Debenhams is blot on architecture of Market Square. A thread is running through letters page. Concerns about our excellent Library and the use of the Debenhams site.
Letters to the Editor: Published in Salisbury Journal 7th May 2020.
Behind the poor facade lies historic remains, some of which are still visible internally.
It is interesting to consider the training of Architects. A building type considered acceptable as a final qualifying project by the RIBA was a large library. The first hurdle a student had to jump was to prepare a brief and looking into other solutions.
The Bauhaus movement had its famous saying; 'Form follows function'. You do not design a good utilitarian building without a good brief.
We need to consider should the Art Gallery and the Library be separated? Are there facilities that both could share? For example, a small lecture theatre with digital projection serving both education and IT, art and history.
I can think of only one reason to separate the two and that is if the new gallery attracted a big National Gallery organisation, with some funding attached. “lets go to Salisbury and visit the Tate there!” There is the question of how to acquire Debenhams and a need to survey the amount of space available.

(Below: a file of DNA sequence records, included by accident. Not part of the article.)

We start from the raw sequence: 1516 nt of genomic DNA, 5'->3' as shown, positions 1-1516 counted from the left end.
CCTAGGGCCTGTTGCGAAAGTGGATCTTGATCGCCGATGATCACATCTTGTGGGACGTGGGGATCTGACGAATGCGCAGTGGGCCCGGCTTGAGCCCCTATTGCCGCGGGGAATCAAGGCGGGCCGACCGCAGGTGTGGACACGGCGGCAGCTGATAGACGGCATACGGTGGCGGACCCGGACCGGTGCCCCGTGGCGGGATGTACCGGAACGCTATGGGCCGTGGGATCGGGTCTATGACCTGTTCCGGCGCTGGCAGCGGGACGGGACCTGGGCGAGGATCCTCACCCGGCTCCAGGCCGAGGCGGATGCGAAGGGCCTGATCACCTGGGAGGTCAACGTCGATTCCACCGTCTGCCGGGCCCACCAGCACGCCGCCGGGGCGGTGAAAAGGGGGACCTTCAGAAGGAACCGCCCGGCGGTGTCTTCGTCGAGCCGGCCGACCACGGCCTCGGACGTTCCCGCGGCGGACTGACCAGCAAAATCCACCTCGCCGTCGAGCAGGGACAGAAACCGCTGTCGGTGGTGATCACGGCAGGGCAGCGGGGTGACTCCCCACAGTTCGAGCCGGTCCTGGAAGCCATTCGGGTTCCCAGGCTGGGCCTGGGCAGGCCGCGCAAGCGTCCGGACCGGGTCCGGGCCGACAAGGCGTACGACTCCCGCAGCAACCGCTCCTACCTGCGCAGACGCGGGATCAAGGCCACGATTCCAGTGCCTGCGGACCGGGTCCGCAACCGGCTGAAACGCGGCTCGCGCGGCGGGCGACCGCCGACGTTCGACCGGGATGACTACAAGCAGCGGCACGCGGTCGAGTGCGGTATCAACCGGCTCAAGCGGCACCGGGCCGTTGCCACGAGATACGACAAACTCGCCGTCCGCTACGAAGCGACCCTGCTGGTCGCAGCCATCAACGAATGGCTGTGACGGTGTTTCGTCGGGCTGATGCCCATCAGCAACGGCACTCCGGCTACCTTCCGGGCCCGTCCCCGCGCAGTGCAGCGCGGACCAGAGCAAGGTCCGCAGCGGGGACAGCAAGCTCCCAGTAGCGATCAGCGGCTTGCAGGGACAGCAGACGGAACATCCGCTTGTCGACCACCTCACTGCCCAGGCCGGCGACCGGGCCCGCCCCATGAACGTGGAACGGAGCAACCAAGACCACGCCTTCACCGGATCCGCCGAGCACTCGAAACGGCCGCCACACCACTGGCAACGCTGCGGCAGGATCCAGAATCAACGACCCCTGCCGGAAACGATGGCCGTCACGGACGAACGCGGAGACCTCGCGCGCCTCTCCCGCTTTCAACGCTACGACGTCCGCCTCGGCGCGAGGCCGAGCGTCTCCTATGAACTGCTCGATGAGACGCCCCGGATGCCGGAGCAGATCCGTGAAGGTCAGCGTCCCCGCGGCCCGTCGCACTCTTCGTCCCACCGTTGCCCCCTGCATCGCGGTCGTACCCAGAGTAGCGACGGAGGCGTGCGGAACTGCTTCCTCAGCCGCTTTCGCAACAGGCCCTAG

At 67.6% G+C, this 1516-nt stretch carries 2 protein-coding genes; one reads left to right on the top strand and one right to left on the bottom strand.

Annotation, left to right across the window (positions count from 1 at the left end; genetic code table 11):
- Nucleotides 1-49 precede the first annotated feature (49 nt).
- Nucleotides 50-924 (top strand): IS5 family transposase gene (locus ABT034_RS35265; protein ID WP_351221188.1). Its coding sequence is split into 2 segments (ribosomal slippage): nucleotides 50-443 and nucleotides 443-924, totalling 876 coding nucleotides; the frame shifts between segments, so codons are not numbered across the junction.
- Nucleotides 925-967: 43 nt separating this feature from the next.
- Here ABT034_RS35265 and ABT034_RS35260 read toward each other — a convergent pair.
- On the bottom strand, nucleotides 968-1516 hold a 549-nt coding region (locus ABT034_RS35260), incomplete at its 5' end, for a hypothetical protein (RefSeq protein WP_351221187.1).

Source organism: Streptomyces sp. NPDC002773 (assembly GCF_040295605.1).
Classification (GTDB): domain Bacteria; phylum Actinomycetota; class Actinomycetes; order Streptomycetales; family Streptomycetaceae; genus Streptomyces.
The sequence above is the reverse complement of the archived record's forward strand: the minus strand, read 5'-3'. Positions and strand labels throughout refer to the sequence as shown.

Libraries in the C18th were often funded by benefactors for the purpose of enabling the lower classes to better themselves by self-educating via books. Are there deeds that regulate this and do current moves adhere to them?
Alongside books there is a developed IT component; enhancing the role of the library and serving those citizens without access to the Web .
I beg to know is there a brief concerning library and art facilities and their development, and if not, why not?
Gregor Condliffe RIBA
Greg Condliffe: Architect and long-time resident of Salisbury, I am a long standing member of the Liberal Democrats and former county councillor for Harnham 1985-1993. Greg has researched existing affordable housing schemes and believes they need deploying more widely.
I believe "developer affordable" is simply not affordable enough to reach even lower middle income families.
Addendum courtesy of Edwin Hopper
Greg Condliffe's letter (Journal Postbag may 7) calls for Salisbury Library to share the Debenhams building with the proposed Salisbury Art Gallery. In fact, the library has been in the building before.
Bishop Fisher established the Salisbury and Wiltshire Library and Reading Rooms there in 1820. I've no doubt the Salisbury Journal covered the event. A room downstairs was let in 1825 to become Fawcett's draper's. Henry Fawcett the Post Master General was born there in 1833. The shop grew to become Style and Gerrish, then Debenhams.
See - The Ancient Trade Guilds and Companies of Salisbury, by Alderman Charles Haskins, JP. Printed by Bennet's at The Journal Office in 1912.